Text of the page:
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Diamond Magnetometer Breaks Sensitivity Records
Diamonds are a physicist’s best friend–when it comes to measuring the tiniest magnetic fields.
Back in 1896, a young physicist called Pieter Zeeman was fired for carrying out an experiment against the specific wishes of his laboratory supervisor. Despite the consequences, the experiment led to a remarkable discovery that changed Zeeman’s life.
The experiment involved measuring the light emitted by elements placed in a powerful magnetic field. When he did this, Zeeman discovered that the spectral lines were split by the field. In 1902, he was awarded the Nobel Prize in physics for this discovery which is now known as the Zeeman effect.
It is particularly useful for measuring magnetic fields at a distance. For example, astrophysicists use it to map variations in the magnetic field on the sun. But it can also be used to measure fields on a much smaller scale. In theory, the effect could be used to observe the influence of a magnetic field on a single atom.
While they have not got quite this far, Thomas Wolf at the University of Stuttgart in Germany and a few pals, have come pretty close. These guys have used the spectra from nitrogen atoms embedded in diamond to build perhaps the most sensitive magnetometer ever made. They say their new device could soon be capable of measuring the magnetic field associated with protons.
First, some background about magnetometers. In recent years, physicists have made increasingly sensitive magnetometers using a variety of different techniques. One problem they all come up against is that magnetic fields decay very quickly with distance, as 1/r^3.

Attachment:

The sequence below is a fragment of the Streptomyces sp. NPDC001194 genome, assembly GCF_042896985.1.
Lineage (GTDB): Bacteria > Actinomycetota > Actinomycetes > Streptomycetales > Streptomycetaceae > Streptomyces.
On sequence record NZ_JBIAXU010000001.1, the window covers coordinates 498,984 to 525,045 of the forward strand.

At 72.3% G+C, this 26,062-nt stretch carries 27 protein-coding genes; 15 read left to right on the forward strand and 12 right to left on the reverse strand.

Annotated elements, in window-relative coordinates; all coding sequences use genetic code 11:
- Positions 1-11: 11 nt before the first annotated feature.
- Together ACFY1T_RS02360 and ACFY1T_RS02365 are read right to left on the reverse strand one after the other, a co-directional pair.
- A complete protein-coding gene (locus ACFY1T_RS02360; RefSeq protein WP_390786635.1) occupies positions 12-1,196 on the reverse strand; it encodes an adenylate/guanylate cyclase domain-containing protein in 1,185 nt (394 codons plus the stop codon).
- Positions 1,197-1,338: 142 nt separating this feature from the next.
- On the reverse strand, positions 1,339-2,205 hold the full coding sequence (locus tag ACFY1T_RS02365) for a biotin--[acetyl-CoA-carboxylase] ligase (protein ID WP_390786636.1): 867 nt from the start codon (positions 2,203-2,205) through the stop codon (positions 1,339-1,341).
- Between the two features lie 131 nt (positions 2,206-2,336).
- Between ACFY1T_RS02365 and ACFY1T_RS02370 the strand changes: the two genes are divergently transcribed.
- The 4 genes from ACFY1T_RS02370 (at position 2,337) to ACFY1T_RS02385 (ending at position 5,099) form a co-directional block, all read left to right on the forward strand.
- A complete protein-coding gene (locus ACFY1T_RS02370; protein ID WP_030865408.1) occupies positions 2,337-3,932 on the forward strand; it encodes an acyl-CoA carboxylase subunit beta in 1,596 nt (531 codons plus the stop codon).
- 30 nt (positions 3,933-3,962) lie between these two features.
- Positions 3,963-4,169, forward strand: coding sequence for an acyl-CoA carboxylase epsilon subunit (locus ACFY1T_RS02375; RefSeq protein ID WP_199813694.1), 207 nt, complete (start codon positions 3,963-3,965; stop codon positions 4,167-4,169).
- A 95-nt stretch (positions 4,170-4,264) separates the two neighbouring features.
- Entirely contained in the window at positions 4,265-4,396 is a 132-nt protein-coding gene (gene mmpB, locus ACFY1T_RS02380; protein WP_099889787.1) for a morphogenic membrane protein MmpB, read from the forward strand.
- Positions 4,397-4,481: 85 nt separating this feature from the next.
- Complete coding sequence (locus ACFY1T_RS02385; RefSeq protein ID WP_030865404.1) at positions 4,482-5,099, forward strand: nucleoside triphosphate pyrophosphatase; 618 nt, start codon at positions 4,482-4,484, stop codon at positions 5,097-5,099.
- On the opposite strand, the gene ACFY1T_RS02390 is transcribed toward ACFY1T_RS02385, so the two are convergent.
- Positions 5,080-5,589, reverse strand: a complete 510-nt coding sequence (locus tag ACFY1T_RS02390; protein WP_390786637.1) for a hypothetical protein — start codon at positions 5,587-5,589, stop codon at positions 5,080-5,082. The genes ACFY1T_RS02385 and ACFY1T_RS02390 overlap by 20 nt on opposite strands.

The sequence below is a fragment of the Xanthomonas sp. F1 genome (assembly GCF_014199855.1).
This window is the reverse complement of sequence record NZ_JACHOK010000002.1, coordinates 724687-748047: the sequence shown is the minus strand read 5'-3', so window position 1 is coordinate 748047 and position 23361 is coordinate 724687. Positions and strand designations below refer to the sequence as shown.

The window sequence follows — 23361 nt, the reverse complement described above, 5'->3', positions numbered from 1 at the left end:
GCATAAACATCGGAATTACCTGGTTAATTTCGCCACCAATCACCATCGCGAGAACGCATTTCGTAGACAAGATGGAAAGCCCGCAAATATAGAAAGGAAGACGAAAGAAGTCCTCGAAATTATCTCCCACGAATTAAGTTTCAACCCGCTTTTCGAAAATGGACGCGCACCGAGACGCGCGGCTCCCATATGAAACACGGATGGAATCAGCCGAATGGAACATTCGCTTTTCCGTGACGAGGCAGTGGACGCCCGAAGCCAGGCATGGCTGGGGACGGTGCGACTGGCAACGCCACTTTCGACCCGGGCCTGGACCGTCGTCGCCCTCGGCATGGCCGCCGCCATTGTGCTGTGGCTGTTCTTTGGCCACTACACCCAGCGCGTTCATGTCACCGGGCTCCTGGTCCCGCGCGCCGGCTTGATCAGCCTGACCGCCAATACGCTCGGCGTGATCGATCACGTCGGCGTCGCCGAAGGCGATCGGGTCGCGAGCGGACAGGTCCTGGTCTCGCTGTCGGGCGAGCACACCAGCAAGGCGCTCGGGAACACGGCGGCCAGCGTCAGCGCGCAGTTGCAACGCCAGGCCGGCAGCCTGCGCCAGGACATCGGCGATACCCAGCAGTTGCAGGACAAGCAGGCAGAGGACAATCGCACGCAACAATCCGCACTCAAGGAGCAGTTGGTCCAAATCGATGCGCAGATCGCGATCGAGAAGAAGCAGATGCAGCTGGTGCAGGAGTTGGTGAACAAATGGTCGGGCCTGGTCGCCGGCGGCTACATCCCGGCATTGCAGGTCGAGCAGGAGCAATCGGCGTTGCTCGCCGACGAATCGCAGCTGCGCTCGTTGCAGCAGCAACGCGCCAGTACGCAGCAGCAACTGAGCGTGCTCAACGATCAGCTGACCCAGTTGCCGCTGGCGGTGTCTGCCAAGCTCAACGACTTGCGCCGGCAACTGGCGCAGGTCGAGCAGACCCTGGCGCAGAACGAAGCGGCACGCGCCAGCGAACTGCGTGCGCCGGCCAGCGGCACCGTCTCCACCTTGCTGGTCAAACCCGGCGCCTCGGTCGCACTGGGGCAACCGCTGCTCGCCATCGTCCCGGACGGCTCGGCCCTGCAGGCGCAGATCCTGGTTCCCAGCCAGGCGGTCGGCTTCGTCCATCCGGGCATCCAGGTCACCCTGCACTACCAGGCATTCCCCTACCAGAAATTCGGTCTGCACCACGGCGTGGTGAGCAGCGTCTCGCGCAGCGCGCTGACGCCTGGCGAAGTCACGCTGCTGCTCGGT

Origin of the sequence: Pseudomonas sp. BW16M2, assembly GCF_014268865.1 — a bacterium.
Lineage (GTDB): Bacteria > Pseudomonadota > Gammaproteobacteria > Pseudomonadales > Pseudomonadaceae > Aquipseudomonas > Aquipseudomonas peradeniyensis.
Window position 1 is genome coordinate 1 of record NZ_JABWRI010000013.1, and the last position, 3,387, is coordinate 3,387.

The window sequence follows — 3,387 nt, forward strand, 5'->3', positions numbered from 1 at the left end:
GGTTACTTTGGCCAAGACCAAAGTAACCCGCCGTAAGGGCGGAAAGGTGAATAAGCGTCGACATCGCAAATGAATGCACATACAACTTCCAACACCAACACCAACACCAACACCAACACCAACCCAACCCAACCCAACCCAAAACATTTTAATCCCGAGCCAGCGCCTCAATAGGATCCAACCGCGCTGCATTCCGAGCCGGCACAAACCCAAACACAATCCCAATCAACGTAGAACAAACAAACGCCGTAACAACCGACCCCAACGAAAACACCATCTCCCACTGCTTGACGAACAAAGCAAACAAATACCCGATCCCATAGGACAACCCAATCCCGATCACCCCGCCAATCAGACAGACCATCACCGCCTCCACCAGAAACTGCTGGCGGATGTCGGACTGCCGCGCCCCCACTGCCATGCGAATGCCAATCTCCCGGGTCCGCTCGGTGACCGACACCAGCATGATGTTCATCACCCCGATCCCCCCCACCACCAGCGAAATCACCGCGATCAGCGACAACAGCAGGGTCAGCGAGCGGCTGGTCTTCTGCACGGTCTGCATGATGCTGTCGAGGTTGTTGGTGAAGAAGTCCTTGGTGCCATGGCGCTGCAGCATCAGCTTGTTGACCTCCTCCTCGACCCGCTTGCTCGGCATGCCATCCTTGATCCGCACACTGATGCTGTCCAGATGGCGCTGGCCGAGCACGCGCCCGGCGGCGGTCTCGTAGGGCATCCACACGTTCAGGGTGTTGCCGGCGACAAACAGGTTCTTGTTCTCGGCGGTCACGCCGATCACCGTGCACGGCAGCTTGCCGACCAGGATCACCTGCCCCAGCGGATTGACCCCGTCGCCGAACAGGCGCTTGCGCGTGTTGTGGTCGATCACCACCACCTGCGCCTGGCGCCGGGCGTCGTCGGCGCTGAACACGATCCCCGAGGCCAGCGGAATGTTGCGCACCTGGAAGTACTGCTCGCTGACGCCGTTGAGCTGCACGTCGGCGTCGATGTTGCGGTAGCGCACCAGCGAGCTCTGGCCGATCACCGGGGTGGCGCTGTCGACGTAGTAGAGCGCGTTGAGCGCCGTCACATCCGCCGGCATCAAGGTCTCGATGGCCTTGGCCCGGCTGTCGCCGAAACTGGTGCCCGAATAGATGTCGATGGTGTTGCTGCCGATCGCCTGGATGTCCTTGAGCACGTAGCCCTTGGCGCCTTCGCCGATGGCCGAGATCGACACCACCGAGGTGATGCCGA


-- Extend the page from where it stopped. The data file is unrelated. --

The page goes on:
That means the size of the sensor has an important impact on what it can detect, since magnetic field can change significantly throughout the volume of the sensor. So an important task is to make magnetometers as small as possible.
That’s where diamond comes in. Diamond is a three-dimensional crystal made of carbon. However, when a carbon atom in the structure is replaced with nitrogen, this produces an additional unbound electron.
When this electron is excited with laser light, it then fluoresces at a frequency that depends on its environment. A magnetic field in particular can change this frequency, via the Zeeman effect, making nitrogen defects in diamond a promising type of magnetometer.
Of course, addressing a single atom in such a structure and recording its fluorescence accurately is a tricky business. So Wolf and co use an entire ensemble of nitrogen defects in a volume of diamond occupying just a fraction of a cubic millimetre. They estimate that this contains several billion nitrogen atoms.
Although a centre of this size is many orders of magnitude larger than an individual atom, it produces a fluorescent signal that is much easier to measure. That makes the device practical. Even at this size, the magnetometer is one of the smallest ever made.
To find out how sensitive, Wolf and co put the device through its paces, carefully eliminating noise at every step. The results are impressive. The team eventually measured a field strength of only 100 femtoTesla. That’s comparable with the most sensitive magnetometers on the planet. And they think they can do even better with relatively straightforward improvements that should increase the sensitivity by two orders of magnitude.
But here’s the thing: what’s unique about this device is that it is both small and sensitive, a combination that has never been achieved before. That makes this device a kind of record breaker. It can measure magnetic field strengths in tiny volumes that have never been accessible before. In other words, it opens up magnetic field strength detection on an entirely new scale using a solid state device that works at room temperature.
One goal in this area is to measure the magnetic fields of protons in water. The sensitivity of this device looks to make this possible. “This value itself allows for detection of proton spins in a microscopically resolvable volume in less than one second,” says Wolf and co.
Magnetometers are used in a wide range of applications, ranging from mineral exploration and archaeology to weapon systems positioning and heartbeat monitors. So a robust, highly sensitive solid-state device that works at room temperature is likely to come in handy. Zeeman would have been impressed.
Ref: arxiv.org/abs/1411.6553 : A Subpicotesla Diamond Magnetometer
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